The National Assembly approved on Wednesday the new Armenian government’s decision to complete an unpopular reform of the country’s pension system which was launched four years ago.
The new Western-backed system is to cover 280,000 or so Armenian workers born after 1973. It requires them to earn most of their future pensions with monthly financial contributions to one of two private pension funds operating in Armenia. Both funds are owned by European companies.
The former government, which embarked on the pension reform in January 2014, said that the existing mechanism for retirement benefits is not sustainable because of Armenia’s aging and shrinking population. But it decided to make the new system optional for private sector employees until July 2018 in response to angry street protests.
Prime Minister Nikol Pashinian defended the reform when he presented his newly formed cabinet’s policy program to the parliament earlier this month. But in a major concession to Armenians affected by it, the cabinet approved on June 11 a bill that would temporarily cut their pension tax rate from 5 percent to 2.5 percent.
The move prompted Labor and Social Affairs Minister Mane Tandilian, who was one of the organizers of the 2014 protests, to step down. Her resignation has still not been formally accepted by Pashinian.
Finance Minister Atom Janjughazian presented the bill to the National Assembly on Tuesday. He insisted that the effective privatization of the pension system is “the only way to ensure that people get pensions worthy of their work after retirement.”
The parliament passed the bill in the first reading by 78 votes to 2. Seven other deputies abstained. All of them represent the Armenian Revolutionary Federation (Dashnaktsutyun), Pashinian’s coalition partner which has opposed the reform.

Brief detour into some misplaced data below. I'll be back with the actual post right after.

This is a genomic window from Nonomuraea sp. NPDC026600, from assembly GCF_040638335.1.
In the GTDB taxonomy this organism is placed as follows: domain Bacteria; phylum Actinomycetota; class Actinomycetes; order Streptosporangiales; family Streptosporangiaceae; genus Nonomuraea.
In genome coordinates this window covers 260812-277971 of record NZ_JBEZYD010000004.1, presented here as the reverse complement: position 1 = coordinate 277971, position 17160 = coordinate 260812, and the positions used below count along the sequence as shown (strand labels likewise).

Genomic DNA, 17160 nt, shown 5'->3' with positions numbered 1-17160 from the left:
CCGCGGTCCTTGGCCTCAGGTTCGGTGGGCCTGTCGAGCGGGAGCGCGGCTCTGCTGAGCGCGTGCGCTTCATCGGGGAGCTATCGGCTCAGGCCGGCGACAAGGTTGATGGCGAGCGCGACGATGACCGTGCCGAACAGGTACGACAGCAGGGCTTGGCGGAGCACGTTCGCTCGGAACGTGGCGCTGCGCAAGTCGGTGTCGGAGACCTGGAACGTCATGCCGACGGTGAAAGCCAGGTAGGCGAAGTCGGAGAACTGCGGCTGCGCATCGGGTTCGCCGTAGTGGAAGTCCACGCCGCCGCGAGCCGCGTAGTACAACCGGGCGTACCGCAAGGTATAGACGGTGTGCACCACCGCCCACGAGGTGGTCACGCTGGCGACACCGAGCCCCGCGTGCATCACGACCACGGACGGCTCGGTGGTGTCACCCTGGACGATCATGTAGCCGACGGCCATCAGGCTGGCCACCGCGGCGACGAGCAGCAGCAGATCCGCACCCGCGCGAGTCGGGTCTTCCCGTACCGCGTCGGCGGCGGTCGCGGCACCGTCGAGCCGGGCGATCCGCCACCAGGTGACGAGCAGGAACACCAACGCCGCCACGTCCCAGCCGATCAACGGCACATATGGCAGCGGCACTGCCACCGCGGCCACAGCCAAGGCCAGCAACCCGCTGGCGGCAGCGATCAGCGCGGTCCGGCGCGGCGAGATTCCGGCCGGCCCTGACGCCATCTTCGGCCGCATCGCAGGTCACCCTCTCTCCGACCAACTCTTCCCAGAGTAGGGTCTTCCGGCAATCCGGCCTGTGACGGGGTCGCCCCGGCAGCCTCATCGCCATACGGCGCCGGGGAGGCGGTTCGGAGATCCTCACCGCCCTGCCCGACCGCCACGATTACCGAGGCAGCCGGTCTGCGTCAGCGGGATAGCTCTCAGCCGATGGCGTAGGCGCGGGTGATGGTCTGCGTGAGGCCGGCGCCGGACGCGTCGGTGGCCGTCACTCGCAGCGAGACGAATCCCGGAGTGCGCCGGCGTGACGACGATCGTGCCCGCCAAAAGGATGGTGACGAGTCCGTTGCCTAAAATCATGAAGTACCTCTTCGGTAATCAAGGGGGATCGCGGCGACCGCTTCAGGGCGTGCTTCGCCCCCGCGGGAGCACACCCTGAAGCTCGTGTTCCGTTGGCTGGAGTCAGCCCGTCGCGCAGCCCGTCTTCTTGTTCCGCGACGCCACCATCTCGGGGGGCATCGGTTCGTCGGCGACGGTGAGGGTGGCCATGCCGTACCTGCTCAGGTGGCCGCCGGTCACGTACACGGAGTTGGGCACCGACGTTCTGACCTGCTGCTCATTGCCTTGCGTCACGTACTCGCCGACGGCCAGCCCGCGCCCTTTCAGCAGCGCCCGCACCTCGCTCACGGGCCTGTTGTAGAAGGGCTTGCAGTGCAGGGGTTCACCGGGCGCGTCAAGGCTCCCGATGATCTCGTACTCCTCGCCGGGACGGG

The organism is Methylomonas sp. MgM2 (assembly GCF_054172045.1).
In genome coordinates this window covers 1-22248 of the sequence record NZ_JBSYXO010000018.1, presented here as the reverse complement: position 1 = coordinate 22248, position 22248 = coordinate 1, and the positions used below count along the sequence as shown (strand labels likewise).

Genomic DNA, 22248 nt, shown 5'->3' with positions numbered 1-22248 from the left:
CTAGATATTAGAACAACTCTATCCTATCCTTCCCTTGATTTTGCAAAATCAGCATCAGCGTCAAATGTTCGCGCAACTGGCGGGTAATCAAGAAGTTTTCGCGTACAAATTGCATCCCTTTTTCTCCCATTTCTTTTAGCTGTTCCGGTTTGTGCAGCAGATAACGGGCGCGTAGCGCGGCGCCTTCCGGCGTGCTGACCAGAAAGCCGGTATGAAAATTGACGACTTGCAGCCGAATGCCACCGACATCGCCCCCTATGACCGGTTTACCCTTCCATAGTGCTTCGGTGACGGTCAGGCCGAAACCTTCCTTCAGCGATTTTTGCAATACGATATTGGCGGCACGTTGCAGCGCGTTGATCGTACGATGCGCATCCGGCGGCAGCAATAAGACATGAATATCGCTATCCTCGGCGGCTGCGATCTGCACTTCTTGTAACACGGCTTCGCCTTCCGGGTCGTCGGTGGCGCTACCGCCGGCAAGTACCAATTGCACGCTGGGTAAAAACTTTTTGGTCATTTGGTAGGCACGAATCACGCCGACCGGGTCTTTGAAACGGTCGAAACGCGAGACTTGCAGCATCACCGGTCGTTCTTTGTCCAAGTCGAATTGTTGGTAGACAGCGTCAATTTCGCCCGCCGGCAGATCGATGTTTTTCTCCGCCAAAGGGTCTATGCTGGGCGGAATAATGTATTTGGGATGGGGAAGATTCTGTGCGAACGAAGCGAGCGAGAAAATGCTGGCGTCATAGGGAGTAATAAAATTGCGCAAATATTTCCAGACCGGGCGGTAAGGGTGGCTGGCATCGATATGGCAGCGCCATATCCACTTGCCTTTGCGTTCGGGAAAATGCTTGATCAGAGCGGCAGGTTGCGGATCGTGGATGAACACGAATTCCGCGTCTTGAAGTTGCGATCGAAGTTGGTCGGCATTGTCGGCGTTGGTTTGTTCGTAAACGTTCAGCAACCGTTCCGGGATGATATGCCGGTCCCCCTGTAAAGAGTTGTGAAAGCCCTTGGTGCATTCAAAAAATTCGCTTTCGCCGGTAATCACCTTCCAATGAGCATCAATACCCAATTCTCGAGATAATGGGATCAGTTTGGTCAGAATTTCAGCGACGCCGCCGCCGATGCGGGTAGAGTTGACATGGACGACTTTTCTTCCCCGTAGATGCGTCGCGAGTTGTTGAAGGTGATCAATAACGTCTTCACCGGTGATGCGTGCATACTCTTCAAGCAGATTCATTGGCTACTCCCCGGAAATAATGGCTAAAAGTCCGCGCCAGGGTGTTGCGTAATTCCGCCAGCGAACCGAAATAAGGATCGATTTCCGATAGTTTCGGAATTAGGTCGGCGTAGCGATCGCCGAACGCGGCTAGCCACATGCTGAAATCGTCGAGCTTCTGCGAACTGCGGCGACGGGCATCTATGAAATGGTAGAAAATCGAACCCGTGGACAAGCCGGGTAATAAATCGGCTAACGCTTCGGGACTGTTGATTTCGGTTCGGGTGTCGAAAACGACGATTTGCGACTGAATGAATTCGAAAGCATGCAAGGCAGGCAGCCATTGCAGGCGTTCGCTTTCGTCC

The Dashnaktsutyun-affiliated Minister for Economic Artsvik Minasian openly objected to the bill on June 11. His objections clearly irritated Pashinian, who said that all ministers must share “collective responsibility” for government policies.
Businessman Gagik Tsarukian’s bloc, which is also part of the ruling coalition, has also criticized the reform in the past. Still, most of its deputies voted for making the new system mandatory for all Armenians aged 44 and younger. One of them, Mikael Melkumian, said Janjughazian’s remarks on the parliament floor largely dispelled their misgivings for the time being.
Deputies from the Yelk alliance, of which Pashinian is a leader, likewise voiced conditional support for the bill. Edmon Marukian, another Yelk leader, said he expects the new government to consider modifying the new system later on. Pashinian made clear later on Tuesday that he is open to such discussions.
According to government officials, over 200,000 people are already covered by the new pension plan.